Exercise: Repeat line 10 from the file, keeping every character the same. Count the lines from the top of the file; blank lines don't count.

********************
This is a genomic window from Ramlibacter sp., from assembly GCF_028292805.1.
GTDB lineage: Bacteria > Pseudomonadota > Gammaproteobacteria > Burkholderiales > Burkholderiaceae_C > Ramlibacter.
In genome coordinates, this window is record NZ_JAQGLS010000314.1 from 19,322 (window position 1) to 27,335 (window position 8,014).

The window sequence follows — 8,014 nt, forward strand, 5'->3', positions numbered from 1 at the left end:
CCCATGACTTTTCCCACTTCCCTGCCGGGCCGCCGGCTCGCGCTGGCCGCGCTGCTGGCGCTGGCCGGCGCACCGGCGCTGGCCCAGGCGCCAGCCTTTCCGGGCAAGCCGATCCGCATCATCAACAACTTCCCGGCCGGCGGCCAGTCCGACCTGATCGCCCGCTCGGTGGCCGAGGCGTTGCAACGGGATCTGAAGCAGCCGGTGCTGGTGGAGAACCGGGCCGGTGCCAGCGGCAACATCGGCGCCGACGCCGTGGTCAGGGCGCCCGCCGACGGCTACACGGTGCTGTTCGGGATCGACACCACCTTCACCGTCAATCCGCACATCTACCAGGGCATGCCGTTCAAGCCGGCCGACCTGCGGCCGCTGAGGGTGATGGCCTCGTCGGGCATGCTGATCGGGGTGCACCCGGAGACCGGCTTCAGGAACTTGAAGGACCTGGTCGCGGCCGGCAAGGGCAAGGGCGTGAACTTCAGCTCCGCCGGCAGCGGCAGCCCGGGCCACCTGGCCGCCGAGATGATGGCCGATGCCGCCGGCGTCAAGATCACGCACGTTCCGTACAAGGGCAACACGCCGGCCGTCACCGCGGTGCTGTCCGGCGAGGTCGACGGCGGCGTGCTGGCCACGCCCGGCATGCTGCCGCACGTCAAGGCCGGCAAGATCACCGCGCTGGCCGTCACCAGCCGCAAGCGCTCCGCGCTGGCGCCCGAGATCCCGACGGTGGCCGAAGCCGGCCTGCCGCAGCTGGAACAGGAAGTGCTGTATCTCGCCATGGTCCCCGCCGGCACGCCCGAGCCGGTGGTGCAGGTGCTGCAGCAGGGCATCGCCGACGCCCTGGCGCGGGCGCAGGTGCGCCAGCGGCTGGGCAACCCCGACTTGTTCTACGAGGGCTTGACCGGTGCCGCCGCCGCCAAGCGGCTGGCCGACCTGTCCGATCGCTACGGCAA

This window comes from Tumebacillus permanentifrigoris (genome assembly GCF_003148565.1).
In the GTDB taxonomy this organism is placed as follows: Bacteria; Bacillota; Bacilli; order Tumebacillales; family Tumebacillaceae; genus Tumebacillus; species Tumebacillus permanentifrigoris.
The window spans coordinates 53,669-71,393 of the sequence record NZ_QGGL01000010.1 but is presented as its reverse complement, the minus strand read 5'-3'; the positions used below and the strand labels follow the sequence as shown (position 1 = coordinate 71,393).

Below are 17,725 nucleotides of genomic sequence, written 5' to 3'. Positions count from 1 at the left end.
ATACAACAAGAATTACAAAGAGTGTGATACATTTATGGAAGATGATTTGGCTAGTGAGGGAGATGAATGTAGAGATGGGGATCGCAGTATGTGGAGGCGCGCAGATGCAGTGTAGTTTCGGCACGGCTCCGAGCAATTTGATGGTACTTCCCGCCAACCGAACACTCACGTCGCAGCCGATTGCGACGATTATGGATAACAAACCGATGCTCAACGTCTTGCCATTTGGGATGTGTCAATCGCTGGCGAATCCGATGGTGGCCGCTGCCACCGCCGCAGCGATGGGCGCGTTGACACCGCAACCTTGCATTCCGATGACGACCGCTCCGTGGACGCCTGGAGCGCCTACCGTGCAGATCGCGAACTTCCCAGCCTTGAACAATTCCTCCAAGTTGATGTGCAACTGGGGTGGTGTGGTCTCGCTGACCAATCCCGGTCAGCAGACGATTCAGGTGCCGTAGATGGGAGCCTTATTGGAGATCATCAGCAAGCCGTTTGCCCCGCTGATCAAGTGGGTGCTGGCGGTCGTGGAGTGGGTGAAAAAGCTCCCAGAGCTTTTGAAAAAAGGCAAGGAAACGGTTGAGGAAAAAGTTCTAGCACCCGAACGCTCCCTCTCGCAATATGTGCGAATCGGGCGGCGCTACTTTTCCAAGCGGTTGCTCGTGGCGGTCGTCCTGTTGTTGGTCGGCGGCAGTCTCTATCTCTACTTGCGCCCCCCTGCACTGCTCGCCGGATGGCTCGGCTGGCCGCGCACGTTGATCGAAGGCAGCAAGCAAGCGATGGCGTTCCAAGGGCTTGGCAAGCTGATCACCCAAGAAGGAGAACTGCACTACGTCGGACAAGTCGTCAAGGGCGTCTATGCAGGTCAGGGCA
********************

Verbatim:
ATACAACAAGAATTACAAAGAGTGTGATACATTTATGGAAGATGATTTGGCTAGTGAGGGAGATGAATGTAGAGATGGGGATCGCAGTATGTGGAGGCGCGCAGATGCAGTGTAGTTTCGGCACGGCTCCGAGCAATTTGATGGTACTTCCCGCCAACCGAACACTCACGTCGCAGCCGATTGCGACGATTATGGATAACAAACCGATGCTCAACGTCTTGCCATTTGGGATGTGTCAATCGCTGGCGAATCCGATGGTGGCCGCTGCCACCGCCGCAGCGATGGGCGCGTTGACACCGCAACCTTGCATTCCGATGACGACCGCTCCGTGGACGCCTGGAGCGCCTACCGTGCAGATCGCGAACTTCCCAGCCTTGAACAATTCCTCCAAGTTGATGTGCAACTGGGGTGGTGTGGTCTCGCTGACCAATCCCGGTCAGCAGACGATTCAGGTGCCGTAGATGGGAGCCTTATTGGAGATCATCAGCAAGCCGTTTGCCCCGCTGATCAAGTGGGTGCTGGCGGTCGTGGAGTGGGTGAAAAAGCTCCCAGAGCTTTTGAAAAAAGGCAAGGAAACGGTTGAGGAAAAAGTTCTAGCACCCGAACGCTCCCTCTCGCAATATGTGCGAATCGGGCGGCGCTACTTTTCCAAGCGGTTGCTCGTGGCGGTCGTCCTGTTGTTGGTCGGCGGCAGTCTCTATCTCTACTTGCGCCCCCCTGCACTGCTCGCCGGATGGCTCGGCTGGCCGCGCACGTTGATCGAAGGCAGCAAGCAAGCGATGGCGTTCCAAGGGCTTGGCAAGCTGATCACCCAAGAAGGAGAACTGCACTACGTCGGACAAGTCGTCAAGGGCGTCTATGCAGGTCAGGGCA